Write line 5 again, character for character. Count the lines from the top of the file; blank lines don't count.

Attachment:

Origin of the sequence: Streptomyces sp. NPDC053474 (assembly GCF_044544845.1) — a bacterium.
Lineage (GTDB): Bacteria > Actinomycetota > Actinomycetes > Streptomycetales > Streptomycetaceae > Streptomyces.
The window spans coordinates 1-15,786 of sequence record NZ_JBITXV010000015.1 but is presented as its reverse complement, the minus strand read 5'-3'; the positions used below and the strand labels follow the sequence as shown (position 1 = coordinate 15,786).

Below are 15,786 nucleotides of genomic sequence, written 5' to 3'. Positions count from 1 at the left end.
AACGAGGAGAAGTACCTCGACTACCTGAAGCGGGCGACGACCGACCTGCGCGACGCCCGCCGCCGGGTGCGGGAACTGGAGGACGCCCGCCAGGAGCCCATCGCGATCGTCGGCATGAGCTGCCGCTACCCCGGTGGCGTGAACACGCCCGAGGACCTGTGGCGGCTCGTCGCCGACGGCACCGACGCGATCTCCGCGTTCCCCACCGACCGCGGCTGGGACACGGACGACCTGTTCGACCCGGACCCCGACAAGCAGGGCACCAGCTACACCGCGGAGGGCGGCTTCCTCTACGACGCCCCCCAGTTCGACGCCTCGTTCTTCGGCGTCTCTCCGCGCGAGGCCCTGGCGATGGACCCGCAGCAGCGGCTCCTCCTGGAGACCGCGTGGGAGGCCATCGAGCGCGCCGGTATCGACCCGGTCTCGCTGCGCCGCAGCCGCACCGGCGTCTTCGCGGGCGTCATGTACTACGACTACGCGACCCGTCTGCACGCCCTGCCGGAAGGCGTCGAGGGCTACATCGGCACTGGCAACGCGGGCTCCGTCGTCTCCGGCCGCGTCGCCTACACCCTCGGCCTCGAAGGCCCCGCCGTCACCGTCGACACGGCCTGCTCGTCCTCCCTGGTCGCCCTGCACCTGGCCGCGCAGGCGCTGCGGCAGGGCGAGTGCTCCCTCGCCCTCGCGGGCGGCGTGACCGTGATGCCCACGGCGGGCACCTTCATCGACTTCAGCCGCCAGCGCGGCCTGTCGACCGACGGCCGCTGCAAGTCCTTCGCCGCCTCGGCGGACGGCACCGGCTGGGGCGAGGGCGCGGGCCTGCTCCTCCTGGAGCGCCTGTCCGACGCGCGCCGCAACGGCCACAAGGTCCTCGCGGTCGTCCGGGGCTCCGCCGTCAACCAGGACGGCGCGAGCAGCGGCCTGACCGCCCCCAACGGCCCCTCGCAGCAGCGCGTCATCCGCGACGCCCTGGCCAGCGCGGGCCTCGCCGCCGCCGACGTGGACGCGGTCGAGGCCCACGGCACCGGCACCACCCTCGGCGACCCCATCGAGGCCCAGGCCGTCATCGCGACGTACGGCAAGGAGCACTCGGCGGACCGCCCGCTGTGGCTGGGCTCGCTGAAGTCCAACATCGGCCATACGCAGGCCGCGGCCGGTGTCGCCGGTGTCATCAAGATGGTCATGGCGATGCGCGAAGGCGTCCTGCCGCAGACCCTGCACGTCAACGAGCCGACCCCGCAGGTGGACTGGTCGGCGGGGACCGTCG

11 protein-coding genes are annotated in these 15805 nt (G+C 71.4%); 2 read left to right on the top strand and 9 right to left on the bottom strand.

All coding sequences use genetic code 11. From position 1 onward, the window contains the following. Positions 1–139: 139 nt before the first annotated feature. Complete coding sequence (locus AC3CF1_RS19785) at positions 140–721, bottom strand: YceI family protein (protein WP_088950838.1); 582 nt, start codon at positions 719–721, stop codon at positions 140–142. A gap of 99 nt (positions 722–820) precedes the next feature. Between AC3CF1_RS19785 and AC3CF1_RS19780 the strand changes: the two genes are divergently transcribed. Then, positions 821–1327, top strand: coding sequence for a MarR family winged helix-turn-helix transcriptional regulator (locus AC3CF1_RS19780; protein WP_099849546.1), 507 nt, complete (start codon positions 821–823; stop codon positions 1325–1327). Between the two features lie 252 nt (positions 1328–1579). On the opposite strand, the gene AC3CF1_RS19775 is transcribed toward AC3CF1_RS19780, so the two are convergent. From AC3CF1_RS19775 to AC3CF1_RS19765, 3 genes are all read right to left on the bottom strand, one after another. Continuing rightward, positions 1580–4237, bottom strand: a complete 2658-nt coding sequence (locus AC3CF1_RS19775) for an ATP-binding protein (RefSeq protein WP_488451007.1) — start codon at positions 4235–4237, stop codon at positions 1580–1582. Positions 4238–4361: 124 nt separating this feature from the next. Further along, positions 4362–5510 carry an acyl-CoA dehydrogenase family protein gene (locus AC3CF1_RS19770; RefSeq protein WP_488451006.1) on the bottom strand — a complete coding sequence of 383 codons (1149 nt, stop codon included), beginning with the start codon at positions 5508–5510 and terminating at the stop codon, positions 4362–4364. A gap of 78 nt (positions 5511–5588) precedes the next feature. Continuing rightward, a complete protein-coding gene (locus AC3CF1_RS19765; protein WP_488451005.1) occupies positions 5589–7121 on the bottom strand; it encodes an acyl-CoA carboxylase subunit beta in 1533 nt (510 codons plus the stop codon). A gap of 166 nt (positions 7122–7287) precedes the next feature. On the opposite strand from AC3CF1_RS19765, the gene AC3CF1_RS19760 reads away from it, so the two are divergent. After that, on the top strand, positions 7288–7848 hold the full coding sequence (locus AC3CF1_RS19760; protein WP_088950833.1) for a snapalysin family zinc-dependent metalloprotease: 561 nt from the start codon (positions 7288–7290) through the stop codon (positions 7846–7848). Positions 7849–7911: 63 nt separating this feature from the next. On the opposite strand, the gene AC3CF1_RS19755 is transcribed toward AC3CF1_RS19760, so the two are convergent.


AACGAGGAGAAGTACCTCGACTACCTGAAGCGGGCGACGACCGACCTGCGCGACGCCCGCCGCCGGGTGCGGGAACTGGAGGACGCCCGCCAGGAGCCCATCGCGATCGTCGGCATGAGCTGCCGCTACCCCGGTGGCGTGAACACGCCCGAGGACCTGTGGCGGCTCGTCGCCGACGGCACCGACGCGATCTCCGCGTTCCCCACCGACCGCGGCTGGGACACGGACGACCTGTTCGACCCGGACCCCGACAAGCAGGGCACCAGCTACACCGCGGAGGGCGGCTTCCTCTACGACGCCCCCCAGTTCGACGCCTCGTTCTTCGGCGTCTCTCCGCGCGAGGCCCTGGCGATGGACCCGCAGCAGCGGCTCCTCCTGGAGACCGCGTGGGAGGCCATCGAGCGCGCCGGTATCGACCCGGTCTCGCTGCGCCGCAGCCGCACCGGCGTCTTCGCGGGCGTCATGTACTACGACTACGCGACCCGTCTGCACGCCCTGCCGGAAGGCGTCGAGGGCTACATCGGCACTGGCAACGCGGGCTCCGTCGTCTCCGGCCGCGTCGCCTACACCCTCGGCCTCGAAGGCCCCGCCGTCACCGTCGACACGGCCTGCTCGTCCTCCCTGGTCGCCCTGCACCTGGCCGCGCAGGCGCTGCGGCAGGGCGAGTGCTCCCTCGCCCTCGCGGGCGGCGTGACCGTGATGCCCACGGCGGGCACCTTCATCGACTTCAGCCGCCAGCGCGGCCTGTCGACCGACGGCCGCTGCAAGTCCTTCGCCGCCTCGGCGGACGGCACCGGCTGGGGCGAGGGCGCGGGCCTGCTCCTCCTGGAGCGCCTGTCCGACGCGCGCCGCAACGGCCACAAGGTCCTCGCGGTCGTCCGGGGCTCCGCCGTCAACCAGGACGGCGCGAGCAGCGGCCTGACCGCCCCCAACGGCCCCTCGCAGCAGCGCGTCATCCGCGACGCCCTGGCCAGCGCGGGCCTCGCCGCCGCCGACGTGGACGCGGTCGAGGCCCACGGCACCGGCACCACCCTCGGCGACCCCATCGAGGCCCAGGCCGTCATCGCGACGTACGGCAAGGAGCACTCGGCGGACCGCCCGCTGTGGCTGGGCTCGCTGAAGTCCAACATCGGCCATACGCAGGCCGCGGCCGGTGTCGCCGGTGTCATCAAGATGGTCATGGCGATGCGCGAAGGCGTCCTGCCGCAGACCCTGCACGTCAACGAGCCGACCCCGCAGGTGGACTGGTCGGCGGGGACCGTCG